The Not-So-Frequent Flyer’s Guide to Flight Cancellation Compensation

The Not-So-Frequent Flyer’s Guide to Flight Cancellation Compensation

Whether you are flying abroad for a well-deserved holiday, or you are going on your first business trip, the world of flying can sometimes be difficul

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Whether you are flying abroad for a well-deserved holiday, or you are going on your first business trip, the world of flying can sometimes be difficult to navigate for a total beginner. Unfortunately, travelling by air is not always the smoothest of experiences. When things don’t go according to plan, it isn’t just your stress level that might suffer; there can also be a financial cost to you for missed connections, late check-ins, and other incidents resulting from a cancelled flight.

There are a number of reasons why an airline might cancel a flight. Weather conditions could be unsuitable for flying or there could be a security issue, but no matter what the underlying reason is, there are some instances where travellers are entitled to compensation. If you are not a frequent flyer, you might not be aware of your air passenger rights. However, their existence is something that every traveller should be aware of, regardless of how often they fly.

What Is a Flight Cancellation?

A flight cancellation is when a flight is cancelled. But as flight compensation involves dealing with legalese, it’s worth understanding the legal definition of what exactly constitutes a flight cancellation.

The regulation that covers this is EC 261, and it defines a flight cancellation as being “the non-operation of a flight which was previously planned” upon which “at least one place was reserved” for the claimant.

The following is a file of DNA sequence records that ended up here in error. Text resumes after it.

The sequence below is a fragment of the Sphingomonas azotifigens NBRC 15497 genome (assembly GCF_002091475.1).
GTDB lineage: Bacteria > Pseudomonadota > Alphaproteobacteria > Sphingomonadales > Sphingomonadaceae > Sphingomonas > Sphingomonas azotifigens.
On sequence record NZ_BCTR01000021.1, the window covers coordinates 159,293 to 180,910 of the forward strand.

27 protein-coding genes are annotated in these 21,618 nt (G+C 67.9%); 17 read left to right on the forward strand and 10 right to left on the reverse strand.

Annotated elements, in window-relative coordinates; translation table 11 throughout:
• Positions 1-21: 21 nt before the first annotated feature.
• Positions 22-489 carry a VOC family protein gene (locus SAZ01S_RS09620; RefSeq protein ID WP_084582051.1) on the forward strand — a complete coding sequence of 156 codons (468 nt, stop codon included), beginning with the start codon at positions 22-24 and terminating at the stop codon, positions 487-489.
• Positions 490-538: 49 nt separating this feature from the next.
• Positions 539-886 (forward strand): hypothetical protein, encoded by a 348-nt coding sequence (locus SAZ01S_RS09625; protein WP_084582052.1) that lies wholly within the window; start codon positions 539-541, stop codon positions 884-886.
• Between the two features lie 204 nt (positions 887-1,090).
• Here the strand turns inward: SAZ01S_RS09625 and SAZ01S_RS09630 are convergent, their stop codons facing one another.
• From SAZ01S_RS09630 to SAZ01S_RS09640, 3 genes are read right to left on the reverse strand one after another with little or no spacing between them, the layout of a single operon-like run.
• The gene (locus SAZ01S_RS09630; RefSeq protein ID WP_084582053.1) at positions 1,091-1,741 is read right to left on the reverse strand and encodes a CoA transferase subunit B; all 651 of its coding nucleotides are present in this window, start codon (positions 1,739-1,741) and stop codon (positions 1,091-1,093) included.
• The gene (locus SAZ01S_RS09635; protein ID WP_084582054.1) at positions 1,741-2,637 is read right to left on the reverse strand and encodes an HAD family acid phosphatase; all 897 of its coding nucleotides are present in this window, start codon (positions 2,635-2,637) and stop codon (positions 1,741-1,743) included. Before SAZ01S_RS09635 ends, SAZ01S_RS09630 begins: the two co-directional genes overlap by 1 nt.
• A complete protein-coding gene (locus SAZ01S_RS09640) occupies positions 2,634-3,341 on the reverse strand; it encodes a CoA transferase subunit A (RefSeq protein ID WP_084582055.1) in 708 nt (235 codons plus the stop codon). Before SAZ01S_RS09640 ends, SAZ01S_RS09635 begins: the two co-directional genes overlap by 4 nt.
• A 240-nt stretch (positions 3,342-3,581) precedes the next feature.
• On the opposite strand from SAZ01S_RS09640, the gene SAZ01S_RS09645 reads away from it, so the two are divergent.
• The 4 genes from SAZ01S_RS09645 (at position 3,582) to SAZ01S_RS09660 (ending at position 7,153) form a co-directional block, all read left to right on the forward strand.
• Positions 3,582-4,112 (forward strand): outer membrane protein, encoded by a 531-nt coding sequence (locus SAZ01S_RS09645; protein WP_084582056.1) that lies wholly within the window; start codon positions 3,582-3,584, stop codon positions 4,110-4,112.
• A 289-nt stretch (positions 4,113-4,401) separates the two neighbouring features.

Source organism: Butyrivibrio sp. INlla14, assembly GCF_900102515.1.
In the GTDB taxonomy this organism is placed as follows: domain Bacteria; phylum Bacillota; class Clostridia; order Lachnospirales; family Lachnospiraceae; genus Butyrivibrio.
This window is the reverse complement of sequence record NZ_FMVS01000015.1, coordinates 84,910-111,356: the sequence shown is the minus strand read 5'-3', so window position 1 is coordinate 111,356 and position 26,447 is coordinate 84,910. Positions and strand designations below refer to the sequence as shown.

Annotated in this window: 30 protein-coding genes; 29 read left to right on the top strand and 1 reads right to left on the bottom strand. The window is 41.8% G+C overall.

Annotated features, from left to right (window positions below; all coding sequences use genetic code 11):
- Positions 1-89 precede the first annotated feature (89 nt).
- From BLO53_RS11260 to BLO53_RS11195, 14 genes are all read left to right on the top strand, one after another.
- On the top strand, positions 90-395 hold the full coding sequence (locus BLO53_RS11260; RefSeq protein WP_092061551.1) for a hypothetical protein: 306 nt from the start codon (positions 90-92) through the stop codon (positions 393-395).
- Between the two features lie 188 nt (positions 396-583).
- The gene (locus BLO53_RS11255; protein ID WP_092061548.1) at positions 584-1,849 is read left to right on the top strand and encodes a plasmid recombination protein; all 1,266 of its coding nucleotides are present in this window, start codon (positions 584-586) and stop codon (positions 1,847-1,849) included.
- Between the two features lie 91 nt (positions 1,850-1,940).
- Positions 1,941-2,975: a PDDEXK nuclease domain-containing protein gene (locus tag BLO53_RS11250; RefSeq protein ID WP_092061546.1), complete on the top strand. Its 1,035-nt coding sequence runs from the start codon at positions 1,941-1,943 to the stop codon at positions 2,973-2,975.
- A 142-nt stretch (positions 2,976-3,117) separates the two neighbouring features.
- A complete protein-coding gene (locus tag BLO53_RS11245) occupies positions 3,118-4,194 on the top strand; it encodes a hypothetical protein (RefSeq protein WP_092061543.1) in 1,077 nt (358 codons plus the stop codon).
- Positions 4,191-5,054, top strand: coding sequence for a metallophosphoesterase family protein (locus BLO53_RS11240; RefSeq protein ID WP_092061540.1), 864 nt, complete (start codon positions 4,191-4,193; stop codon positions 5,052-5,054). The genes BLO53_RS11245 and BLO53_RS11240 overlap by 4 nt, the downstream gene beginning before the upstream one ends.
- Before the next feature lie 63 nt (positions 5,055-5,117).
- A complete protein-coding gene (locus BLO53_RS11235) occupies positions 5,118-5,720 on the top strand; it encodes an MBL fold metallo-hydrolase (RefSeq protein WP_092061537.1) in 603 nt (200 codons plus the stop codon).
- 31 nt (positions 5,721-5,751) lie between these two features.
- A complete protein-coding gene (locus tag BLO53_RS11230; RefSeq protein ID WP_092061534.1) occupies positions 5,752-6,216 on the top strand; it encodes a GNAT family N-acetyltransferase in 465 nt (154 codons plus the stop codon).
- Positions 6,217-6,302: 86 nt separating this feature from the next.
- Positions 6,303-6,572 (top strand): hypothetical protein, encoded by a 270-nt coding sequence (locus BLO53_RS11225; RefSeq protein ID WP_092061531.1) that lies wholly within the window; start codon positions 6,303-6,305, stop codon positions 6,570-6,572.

Note that a flight which is delayed, but which is not cancelled, does meet the requirements as laid out by EC 261.

Who Can Claim Compensation?

Not everyone whose flight is cancelled is entitled to claim compensation under EC 261. In order to qualify for compensation, passengers must meet the following criteria.

  • The flight in question was scheduled to depart from an EU airport, regardless of the airline operating it. Or, the flight was scheduled to land in the EU and the airline in question is headquartered inside the EU.
  • You have confirmation of your reservation. This must include information such as the flight number, the name of the passenger making the claim, and the booking number for the reservation.
  • Notification of the flight cancellation was given to the customer with less than 14 days until the date of their flight.
  • The flight is cancelled for reasons that are entirely within the control of the airline. For example, extreme weather events and security lapses are beyond the control of the airline. However, technical difficulties or operational difficulties arising from staff shortages are both considered to be within the airline’s control. In the language of EC 261, these do not meet the criteria for “extraordinary circumstances”.
  • A recent ECJ ruling has made clear that passengers aren’t entitled to compensation if a flight is cancelled because of a “wildcat strike”. In those circumstances, responsibility for staffing the flight remains with the airline. This also incentivises airlines to resolve disputes with staff before they reach the stage of strikes.

Circumstances That Are Not Covered By EC 261

There are a number of relatively common circumstances in which a flight is cancelled but the passengers are not entitled to any compensation.

If passengers are notified that the flight will be cancelled well in advance, passengers cannot claim compensation. EC 261 considers anything over 14 days to be well in advance, so as long as passengers have at least two weeks’ notice that their flight is to be cancelled, they are ineligible for any compensation.